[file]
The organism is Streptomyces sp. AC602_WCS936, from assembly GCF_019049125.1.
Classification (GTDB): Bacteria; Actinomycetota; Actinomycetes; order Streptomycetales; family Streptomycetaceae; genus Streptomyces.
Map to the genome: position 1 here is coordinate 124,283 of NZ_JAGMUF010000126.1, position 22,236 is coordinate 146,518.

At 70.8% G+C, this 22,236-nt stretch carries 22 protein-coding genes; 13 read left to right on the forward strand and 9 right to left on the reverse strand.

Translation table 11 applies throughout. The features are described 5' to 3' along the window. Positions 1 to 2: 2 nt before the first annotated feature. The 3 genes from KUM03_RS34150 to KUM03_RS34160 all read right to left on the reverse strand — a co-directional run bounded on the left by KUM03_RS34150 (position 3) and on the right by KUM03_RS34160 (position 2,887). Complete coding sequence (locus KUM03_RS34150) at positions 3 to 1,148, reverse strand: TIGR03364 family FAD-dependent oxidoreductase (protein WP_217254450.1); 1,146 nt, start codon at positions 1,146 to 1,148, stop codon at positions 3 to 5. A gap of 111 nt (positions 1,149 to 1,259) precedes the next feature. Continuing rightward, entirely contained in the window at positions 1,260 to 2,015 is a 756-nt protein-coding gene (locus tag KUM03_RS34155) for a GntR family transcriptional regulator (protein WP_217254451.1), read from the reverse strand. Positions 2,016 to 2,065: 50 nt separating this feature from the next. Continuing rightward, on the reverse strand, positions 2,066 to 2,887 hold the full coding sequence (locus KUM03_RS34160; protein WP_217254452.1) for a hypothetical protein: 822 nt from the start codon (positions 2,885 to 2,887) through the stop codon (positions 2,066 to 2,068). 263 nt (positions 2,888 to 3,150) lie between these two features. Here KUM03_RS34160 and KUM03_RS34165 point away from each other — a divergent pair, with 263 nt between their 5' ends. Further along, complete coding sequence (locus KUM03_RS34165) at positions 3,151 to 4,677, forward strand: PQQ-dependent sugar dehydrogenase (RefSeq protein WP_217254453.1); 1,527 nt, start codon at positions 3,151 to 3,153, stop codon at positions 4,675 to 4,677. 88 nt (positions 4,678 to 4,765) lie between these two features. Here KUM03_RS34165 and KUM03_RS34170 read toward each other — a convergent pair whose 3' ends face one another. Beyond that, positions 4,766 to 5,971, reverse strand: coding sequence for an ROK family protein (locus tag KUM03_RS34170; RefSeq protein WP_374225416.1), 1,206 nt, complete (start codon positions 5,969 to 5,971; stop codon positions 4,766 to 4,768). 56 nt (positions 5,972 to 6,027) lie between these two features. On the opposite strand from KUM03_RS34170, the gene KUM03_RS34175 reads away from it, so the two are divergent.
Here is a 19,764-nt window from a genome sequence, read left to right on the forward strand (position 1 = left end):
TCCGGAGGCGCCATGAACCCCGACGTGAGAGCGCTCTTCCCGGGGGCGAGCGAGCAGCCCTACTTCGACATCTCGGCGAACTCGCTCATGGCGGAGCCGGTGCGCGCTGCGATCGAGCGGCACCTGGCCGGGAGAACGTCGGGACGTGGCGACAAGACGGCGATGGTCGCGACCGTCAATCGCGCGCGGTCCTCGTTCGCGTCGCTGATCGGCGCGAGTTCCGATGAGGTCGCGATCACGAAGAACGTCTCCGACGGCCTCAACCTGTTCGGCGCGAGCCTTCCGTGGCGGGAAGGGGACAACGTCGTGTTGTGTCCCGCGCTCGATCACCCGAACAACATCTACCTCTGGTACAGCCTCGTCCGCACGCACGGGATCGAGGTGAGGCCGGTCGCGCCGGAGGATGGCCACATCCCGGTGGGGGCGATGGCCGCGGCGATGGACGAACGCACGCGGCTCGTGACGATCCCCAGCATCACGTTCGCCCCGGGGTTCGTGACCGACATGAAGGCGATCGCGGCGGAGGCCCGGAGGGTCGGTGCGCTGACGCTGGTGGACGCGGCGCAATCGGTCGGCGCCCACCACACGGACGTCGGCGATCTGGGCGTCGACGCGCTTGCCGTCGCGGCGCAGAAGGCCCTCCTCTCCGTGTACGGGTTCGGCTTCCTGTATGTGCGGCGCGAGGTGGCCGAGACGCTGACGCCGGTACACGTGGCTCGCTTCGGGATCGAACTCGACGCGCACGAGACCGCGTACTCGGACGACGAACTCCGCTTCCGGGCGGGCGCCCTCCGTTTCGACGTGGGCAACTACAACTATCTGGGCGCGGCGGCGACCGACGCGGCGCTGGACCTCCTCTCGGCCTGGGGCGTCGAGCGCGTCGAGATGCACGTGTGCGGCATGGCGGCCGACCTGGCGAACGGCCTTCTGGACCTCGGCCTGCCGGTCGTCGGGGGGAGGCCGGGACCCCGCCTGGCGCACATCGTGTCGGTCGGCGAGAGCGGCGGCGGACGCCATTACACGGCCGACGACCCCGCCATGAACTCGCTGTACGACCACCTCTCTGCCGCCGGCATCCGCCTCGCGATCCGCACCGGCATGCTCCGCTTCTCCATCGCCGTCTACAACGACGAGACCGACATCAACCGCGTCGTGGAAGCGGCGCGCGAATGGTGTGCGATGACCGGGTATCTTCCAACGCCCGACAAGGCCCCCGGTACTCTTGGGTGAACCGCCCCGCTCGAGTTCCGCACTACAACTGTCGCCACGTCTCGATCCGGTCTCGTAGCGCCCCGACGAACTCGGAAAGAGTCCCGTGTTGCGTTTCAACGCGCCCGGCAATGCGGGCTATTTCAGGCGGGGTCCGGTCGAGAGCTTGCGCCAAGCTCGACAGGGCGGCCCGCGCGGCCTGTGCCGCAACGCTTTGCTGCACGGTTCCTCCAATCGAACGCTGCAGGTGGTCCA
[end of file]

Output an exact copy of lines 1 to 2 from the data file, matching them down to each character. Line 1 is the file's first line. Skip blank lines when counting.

The organism is Streptomyces sp. AC602_WCS936, from assembly GCF_019049125.1.
Classification (GTDB): Bacteria; Actinomycetota; Actinomycetes; order Streptomycetales; family Streptomycetaceae; genus Streptomyces.